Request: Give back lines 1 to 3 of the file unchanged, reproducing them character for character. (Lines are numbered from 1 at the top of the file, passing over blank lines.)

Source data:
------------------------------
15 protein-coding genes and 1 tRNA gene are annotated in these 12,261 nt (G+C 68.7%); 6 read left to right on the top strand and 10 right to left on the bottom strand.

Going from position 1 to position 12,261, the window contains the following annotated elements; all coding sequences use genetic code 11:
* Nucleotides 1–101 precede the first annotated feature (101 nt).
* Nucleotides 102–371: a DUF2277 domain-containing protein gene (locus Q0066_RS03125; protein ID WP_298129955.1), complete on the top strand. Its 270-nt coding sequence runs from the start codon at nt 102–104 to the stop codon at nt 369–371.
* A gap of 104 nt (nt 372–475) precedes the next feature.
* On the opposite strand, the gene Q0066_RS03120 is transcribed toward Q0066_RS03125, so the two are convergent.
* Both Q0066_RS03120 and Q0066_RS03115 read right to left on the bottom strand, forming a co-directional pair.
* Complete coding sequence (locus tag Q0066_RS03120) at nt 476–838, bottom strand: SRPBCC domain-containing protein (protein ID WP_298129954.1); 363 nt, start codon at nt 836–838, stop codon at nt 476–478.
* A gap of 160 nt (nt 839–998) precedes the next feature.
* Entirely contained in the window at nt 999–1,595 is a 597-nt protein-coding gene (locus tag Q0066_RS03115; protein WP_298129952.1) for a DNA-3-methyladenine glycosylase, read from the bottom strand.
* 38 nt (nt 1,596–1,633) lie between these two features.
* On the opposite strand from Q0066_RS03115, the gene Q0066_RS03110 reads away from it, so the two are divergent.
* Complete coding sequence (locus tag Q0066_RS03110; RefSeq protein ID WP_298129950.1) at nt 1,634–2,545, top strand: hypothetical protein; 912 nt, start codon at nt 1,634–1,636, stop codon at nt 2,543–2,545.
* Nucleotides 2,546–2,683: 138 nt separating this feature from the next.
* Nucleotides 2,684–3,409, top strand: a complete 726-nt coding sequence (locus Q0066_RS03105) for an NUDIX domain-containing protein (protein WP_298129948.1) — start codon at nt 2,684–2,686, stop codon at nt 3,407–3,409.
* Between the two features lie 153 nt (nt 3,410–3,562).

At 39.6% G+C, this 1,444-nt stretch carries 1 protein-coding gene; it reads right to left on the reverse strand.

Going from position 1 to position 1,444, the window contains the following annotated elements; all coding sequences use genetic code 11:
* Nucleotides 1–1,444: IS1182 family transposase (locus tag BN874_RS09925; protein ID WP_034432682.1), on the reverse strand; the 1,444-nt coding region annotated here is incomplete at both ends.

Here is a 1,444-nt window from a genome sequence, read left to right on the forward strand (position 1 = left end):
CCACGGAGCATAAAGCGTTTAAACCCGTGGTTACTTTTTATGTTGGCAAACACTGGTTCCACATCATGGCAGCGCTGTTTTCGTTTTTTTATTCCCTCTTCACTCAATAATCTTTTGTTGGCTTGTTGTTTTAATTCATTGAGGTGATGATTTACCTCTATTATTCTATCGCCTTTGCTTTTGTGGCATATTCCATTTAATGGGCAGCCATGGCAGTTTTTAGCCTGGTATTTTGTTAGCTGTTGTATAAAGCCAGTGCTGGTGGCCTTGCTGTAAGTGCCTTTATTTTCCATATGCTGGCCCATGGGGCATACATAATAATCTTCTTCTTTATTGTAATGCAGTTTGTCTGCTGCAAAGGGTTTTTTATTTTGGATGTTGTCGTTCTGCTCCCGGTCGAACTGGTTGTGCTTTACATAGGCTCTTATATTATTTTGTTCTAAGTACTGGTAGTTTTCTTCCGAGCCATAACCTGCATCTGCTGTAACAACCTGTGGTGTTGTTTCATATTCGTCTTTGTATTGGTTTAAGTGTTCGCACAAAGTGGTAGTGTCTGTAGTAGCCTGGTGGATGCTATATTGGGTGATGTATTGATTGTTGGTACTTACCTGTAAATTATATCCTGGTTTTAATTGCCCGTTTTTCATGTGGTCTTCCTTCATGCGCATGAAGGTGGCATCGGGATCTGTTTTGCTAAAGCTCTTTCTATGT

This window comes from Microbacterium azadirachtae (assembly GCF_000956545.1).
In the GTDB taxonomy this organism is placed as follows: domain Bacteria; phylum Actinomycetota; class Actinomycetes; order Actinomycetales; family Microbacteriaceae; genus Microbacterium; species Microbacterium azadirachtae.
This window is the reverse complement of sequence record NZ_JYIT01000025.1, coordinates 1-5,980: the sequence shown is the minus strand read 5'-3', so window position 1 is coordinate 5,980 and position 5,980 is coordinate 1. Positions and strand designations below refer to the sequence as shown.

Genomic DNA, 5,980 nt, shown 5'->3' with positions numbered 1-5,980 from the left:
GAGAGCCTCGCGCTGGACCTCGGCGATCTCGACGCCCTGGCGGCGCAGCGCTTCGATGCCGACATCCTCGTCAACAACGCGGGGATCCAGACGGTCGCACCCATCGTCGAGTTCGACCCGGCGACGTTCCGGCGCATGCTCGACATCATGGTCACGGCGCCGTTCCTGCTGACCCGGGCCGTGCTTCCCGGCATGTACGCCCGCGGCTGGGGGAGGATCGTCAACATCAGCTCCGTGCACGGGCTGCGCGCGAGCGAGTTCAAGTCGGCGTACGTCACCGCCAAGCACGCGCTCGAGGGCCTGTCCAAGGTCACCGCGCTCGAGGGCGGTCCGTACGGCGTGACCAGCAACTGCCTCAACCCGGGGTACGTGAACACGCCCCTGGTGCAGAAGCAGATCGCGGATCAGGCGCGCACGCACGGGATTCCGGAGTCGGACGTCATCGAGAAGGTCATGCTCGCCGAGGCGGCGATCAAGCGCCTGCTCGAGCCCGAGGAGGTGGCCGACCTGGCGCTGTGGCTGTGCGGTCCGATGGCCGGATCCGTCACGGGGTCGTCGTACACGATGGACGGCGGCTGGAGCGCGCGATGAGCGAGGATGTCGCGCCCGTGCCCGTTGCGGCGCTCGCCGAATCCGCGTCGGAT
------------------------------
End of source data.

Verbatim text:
15 protein-coding genes and 1 tRNA gene are annotated in these 12,261 nt (G+C 68.7%); 6 read left to right on the top strand and 10 right to left on the bottom strand.

Going from position 1 to position 12,261, the window contains the following annotated elements; all coding sequences use genetic code 11:
* Nucleotides 1–101 precede the first annotated feature (101 nt).